Everyone naturally owns their own body, which means they have a right to keep the fruits of their own labour (wages i.e. property), and the right to voluntarily exchange their property for the property of another person on terms mutually agreeable to the two parties.
It follows then that I do not have a right to food, clothing, health care, or any other material good because such a ‘right’ forces someone else to provide these things for me, which is a clear violation of the property rights of another person. However — and this is the important distinction — I do have a right to acquire any of these things through my own efforts, including mutually agreeable voluntary exchanges with others, so long as I do no harm to other persons or their property. In this way, I am not interfering with the efforts of others to acquire the things they desire.
There is no other definition of rights consistent with morality. However, we are constantly reminded of a so-called "right" to health care by smooth-talking politicians and bureaucrats who have a vested interest in monopolizing its provision. The duplicity of these charlatans is painfully clear. For decades, their bureaucracies have feasted on billions of tax dollars while thousands of dead Canadians are still waiting to exercise their ‘right’ to health care. They are dead because the government denied them the right to use their own money to save their own lives by purchasing private health care in the Canadian marketplace.
The only way to ensure the prompt availability of high quality health care to the greatest possible extent is to defend the right of any consumer and any physician to enter into a voluntary exchange without any interference from a third party! It therefore follows that a physician may offer his services to any consumer, regardless the opinion of any third party as to the qualifications of the physician (i.e. licensing).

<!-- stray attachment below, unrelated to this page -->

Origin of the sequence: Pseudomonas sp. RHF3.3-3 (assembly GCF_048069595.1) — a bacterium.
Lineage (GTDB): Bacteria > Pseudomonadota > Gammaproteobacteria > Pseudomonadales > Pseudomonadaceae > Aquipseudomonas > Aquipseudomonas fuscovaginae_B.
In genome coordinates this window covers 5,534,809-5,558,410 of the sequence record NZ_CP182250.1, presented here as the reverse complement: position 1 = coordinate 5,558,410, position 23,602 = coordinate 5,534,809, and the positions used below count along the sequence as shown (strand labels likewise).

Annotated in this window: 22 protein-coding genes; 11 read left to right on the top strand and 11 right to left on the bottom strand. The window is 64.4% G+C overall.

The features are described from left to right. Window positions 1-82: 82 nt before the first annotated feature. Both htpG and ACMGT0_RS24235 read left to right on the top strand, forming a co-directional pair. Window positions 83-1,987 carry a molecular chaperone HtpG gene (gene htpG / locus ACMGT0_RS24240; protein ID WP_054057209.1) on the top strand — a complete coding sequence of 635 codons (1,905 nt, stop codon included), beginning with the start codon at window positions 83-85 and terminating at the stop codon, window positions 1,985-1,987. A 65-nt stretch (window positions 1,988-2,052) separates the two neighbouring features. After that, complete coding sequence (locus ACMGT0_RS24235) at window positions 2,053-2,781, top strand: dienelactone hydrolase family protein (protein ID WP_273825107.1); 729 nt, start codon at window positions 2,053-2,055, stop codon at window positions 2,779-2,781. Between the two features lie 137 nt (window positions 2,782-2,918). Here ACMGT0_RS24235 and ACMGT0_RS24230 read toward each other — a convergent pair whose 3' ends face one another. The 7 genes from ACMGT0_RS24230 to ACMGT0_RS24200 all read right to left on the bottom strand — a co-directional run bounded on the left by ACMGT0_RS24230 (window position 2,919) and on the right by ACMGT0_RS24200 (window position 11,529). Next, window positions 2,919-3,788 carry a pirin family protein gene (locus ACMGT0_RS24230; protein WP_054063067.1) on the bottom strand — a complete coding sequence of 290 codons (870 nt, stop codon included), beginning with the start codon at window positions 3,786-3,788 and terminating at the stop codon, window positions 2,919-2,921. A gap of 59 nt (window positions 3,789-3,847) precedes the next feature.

The profession’s attempt to suppress these doctors was not motivated out of a selfless interest in improving the quality of medical care offered the public, but out of a desire to lessen competition, which would in turn increase their incomes.
Without coercive licensing laws, consumers would consult market-based sources to determine the qualifications of physicians. Hamowy (pp 328, 77) wrote about "certification":
By certification I mean the endorsement, either through examination or by some other method, of medical practitioners by some semi-public or private body that is not legally empowered to restrict entry into the profession nor to prevent the practice of uncertified physicians.
… there is no hard evidence that licensing, as opposed to certification, improves the quality of physician care available to the public; indeed, there is a good deal of evidence that suggests the contrary is true. And doubtless these effects account for why medical licensing laws have originally been enacted at the urging of the profession itself, and have seldom been promoted by the consumers of medical care, their supposed beneficiaries.
Annual government health care spending in Canada is about $4,000 per capita. In the U.S., the figure is even higher in a heavily regulated system with its attendant costs and red tape. Eager to eliminate the ‘third-party-government,’ thousands of physicians have opted out of U.S. Medicare, preferring to deal with consumers who are willing to pay them directly for service, thus re-establishing the traditional two-party doctor-patient relationship (two examples – here and here, both of which offer 24/7 access; there are many others). Prices for routine doctor visits appear reasonable and would likely decline with an influx of new doctors if licensure laws were repealed.
Furthermore, as noted in Part 1, prior to medicare legislation, private, affordable health insurance for more serious conditions was widely available. This would once again be the case with the repeal of suffocating government regulation of the insurance industry.
Medicare, licensure, and insurance regulations should be repealed. The supply of physicians would rise, the quality of health care would improve, and consumers would regain control of the market, just as they had in the 19th century (see Part 1). The freedom to compete would sharpen the focus of physicians, who would either satisfy the preferences of consumers or seek another line of work. Government health-care-bureaucracies would be abolished, which means citizens would be enriched because their tax-savings would exceed their health care costs, which would fall considerably in an unhampered market.